I want to celebrate birthdays and anniversaries always, not just when there are no church meetings.
I want to be able to tell the self-centred and self-righteous folk that they are.
I want him to come in at night and talk to us instead of slumping silently, reliving the awkward visit or difficult meeting he’s been at.
I want people to stop telling me how wonderful it must be to be the minister’s wife and then complain they’ve not had a visit for months.
I want people who regularly miss meetings because they’ve ‘had a busy day’ to let us miss occasional meetings because we’ve ‘had a busy day’.
I want him to come with me sometimes see our child swim or play football.
I want him to be my husband instead of their minister.
And I want not to be guilty about these things.
Parsons suggests that at the root of many of these issues is over busyness. We need to slow down, spend more time with family, which, in turn, will make us better pastors. The book is a quick and easy read and has much useful practical help. In a future post I’ll list his five dangers which threaten our kids. Buy two – you’ll want to pass them on.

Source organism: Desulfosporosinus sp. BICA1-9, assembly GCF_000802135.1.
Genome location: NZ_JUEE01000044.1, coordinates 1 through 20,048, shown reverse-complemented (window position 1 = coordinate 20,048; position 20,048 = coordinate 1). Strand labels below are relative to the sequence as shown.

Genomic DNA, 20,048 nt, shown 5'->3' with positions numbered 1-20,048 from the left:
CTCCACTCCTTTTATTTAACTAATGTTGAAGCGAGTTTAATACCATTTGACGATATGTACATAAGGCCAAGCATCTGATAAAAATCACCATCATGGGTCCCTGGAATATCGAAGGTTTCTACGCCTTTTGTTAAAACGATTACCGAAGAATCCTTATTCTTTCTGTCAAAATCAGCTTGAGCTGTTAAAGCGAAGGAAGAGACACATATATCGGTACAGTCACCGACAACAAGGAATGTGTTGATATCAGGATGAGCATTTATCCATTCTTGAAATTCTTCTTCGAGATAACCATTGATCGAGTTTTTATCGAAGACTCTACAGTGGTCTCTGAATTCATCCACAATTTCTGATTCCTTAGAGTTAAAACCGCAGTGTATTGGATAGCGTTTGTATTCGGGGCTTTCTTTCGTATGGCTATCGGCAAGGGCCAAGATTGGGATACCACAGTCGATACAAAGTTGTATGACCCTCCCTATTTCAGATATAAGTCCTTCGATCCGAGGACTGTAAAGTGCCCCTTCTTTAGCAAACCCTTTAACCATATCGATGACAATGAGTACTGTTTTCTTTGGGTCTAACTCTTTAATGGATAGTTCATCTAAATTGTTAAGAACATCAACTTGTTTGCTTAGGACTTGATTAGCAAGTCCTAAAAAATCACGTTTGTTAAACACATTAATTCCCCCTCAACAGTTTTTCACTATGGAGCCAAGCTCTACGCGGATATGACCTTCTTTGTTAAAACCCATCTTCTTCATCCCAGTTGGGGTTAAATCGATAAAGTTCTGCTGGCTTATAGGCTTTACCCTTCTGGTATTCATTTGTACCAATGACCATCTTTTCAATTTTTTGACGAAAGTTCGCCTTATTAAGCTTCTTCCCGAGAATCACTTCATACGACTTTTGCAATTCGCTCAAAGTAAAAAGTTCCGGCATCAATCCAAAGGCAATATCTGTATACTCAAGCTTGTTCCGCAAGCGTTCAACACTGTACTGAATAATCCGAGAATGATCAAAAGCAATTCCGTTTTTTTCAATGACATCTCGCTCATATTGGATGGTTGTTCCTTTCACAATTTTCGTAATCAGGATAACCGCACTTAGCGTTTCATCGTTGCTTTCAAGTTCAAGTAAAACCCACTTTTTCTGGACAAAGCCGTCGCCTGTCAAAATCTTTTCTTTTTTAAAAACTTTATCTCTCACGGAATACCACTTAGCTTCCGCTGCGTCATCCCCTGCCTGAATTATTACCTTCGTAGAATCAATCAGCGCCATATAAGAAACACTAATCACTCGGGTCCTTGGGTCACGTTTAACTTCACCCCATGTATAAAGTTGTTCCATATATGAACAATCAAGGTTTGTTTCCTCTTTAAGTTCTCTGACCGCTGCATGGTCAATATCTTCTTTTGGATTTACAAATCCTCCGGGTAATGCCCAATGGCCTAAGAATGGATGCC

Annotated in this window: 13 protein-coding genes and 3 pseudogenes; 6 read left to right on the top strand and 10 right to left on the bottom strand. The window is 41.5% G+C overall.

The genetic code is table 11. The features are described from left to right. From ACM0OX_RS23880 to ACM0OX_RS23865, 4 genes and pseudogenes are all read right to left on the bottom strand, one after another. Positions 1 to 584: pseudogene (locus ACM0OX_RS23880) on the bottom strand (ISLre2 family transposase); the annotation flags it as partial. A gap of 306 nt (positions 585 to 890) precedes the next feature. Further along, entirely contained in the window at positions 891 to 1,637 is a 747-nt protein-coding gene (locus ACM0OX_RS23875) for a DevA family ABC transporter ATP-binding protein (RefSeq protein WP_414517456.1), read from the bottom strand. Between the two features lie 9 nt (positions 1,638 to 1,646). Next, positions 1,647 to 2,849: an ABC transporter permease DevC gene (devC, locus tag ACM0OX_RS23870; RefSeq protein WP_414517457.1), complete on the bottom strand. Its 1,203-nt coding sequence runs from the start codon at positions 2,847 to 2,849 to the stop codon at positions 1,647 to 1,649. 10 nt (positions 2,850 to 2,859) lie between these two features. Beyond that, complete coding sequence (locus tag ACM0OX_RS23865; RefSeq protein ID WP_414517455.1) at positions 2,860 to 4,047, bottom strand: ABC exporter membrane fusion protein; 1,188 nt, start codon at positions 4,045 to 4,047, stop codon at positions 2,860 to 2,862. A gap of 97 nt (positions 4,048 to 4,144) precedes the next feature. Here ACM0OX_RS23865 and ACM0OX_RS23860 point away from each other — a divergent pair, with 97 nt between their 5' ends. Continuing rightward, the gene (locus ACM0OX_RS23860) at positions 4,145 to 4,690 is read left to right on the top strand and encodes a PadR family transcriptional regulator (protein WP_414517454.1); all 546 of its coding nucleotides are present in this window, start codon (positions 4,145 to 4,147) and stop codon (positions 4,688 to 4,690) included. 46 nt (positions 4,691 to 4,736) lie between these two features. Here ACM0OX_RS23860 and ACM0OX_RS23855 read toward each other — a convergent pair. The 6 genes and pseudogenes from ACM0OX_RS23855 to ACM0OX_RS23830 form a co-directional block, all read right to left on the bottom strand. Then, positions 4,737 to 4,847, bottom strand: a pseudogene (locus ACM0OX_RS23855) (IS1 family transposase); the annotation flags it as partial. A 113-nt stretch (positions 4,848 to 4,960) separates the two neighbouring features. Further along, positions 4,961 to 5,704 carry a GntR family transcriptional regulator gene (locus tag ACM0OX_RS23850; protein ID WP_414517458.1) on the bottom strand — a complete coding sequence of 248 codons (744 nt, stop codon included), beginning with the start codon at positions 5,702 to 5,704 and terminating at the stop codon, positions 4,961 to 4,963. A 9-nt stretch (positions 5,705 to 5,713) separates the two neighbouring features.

I read Mark Greene’s book The Best Idea in the World yesterday – full of goodness. It’s all about the need for human beings to be in meaningful relationships with other human beings. Here’s just a few of the ideas which I particularly liked:
- 70% of people don’t leave their jobs – they leave their managers
- Politicians and employers need to create conditions in which people can flourish as whole human beings
- Eating meals together as a family is a predictor of educational attainment [and also spiritual I wonder?]
- Leaders choose teams, but eating together builds them
- 5 factors that effect relational proximity
- Directness of contact – in oral communication words make up 7% of the message – the rest is gesture, expression, tone etc. Talk face-face, person-person; eat and drink together. A third of British people eat their meals in front of the TV!
- Continuity of contact – do the school run, use the same local pub, cafe, eatery, paper shop or whatever. Consider the relational cost of moving away from an area.